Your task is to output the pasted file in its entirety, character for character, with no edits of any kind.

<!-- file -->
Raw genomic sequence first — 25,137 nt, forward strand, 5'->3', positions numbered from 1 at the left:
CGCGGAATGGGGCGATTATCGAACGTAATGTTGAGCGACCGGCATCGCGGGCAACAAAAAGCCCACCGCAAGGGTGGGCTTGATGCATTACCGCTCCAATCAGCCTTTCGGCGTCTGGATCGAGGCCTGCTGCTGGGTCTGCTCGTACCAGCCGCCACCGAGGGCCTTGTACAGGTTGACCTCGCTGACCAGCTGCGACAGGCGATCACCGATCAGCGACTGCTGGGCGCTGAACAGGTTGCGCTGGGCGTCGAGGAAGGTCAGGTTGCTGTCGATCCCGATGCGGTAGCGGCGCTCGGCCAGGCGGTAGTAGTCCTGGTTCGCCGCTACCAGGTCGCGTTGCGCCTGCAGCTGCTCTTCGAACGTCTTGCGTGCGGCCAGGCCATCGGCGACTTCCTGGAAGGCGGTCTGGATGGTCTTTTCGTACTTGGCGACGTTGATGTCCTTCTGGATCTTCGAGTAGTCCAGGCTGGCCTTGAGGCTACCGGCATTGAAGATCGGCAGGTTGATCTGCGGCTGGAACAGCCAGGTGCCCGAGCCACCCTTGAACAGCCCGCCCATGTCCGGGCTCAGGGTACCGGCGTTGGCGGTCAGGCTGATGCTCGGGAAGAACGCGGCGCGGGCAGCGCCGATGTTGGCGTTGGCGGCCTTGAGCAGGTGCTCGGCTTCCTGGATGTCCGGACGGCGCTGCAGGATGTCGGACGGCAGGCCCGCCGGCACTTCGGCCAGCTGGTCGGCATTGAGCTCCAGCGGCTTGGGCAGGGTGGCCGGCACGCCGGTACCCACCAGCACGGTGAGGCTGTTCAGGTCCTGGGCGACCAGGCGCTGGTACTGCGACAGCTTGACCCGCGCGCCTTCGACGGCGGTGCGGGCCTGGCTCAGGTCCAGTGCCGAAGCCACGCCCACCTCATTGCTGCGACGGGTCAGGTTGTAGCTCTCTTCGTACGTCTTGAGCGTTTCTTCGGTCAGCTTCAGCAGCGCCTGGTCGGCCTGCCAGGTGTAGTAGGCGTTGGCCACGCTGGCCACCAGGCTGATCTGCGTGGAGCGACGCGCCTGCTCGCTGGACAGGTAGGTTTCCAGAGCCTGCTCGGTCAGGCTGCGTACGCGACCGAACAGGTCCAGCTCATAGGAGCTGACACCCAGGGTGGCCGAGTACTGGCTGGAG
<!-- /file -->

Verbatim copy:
Raw genomic sequence first — 25,137 nt, forward strand, 5'->3', positions numbered from 1 at the left:
CGCGGAATGGGGCGATTATCGAACGTAATGTTGAGCGACCGGCATCGCGGGCAACAAAAAGCCCACCGCAAGGGTGGGCTTGATGCATTACCGCTCCAATCAGCCTTTCGGCGTCTGGATCGAGGCCTGCTGCTGGGTCTGCTCGTACCAGCCGCCACCGAGGGCCTTGTACAGGTTGACCTCGCTGACCAGCTGCGACAGGCGATCACCGATCAGCGACTGCTGGGCGCTGAACAGGTTGCGCTGGGCGTCGAGGAAGGTCAGGTTGCTGTCGATCCCGATGCGGTAGCGGCGCTCGGCCAGGCGGTAGTAGTCCTGGTTCGCCGCTACCAGGTCGCGTTGCGCCTGCAGCTGCTCTTCGAACGTCTTGCGTGCGGCCAGGCCATCGGCGACTTCCTGGAAGGCGGTCTGGATGGTCTTTTCGTACTTGGCGACGTTGATGTCCTTCTGGATCTTCGAGTAGTCCAGGCTGGCCTTGAGGCTACCGGCATTGAAGATCGGCAGGTTGATCTGCGGCTGGAACAGCCAGGTGCCCGAGCCACCCTTGAACAGCCCGCCCATGTCCGGGCTCAGGGTACCGGCGTTGGCGGTCAGGCTGATGCTCGGGAAGAACGCGGCGCGGGCAGCGCCGATGTTGGCGTTGGCGGCCTTGAGCAGGTGCTCGGCTTCCTGGATGTCCGGACGGCGCTGCAGGATGTCGGACGGCAGGCCCGCCGGCACTTCGGCCAGCTGGTCGGCATTGAGCTCCAGCGGCTTGGGCAGGGTGGCCGGCACGCCGGTACCCACCAGCACGGTGAGGCTGTTCAGGTCCTGGGCGACCAGGCGCTGGTACTGCGACAGCTTGACCCGCGCGCCTTCGACGGCGGTGCGGGCCTGGCTCAGGTCCAGTGCCGAAGCCACGCCCACCTCATTGCTGCGACGGGTCAGGTTGTAGCTCTCTTCGTACGTCTTGAGCGTTTCTTCGGTCAGCTTCAGCAGCGCCTGGTCGGCCTGCCAGGTGTAGTAGGCGTTGGCCACGCTGGCCACCAGGCTGATCTGCGTGGAGCGACGCGCCTGCTCGCTGGACAGGTAGGTTTCCAGAGCCTGCTCGGTCAGGCTGCGTACGCGACCGAACAGGTCCAGCTCATAGGAGCTGACACCCAGGGTGGCCGAGTACTGGCTGGAG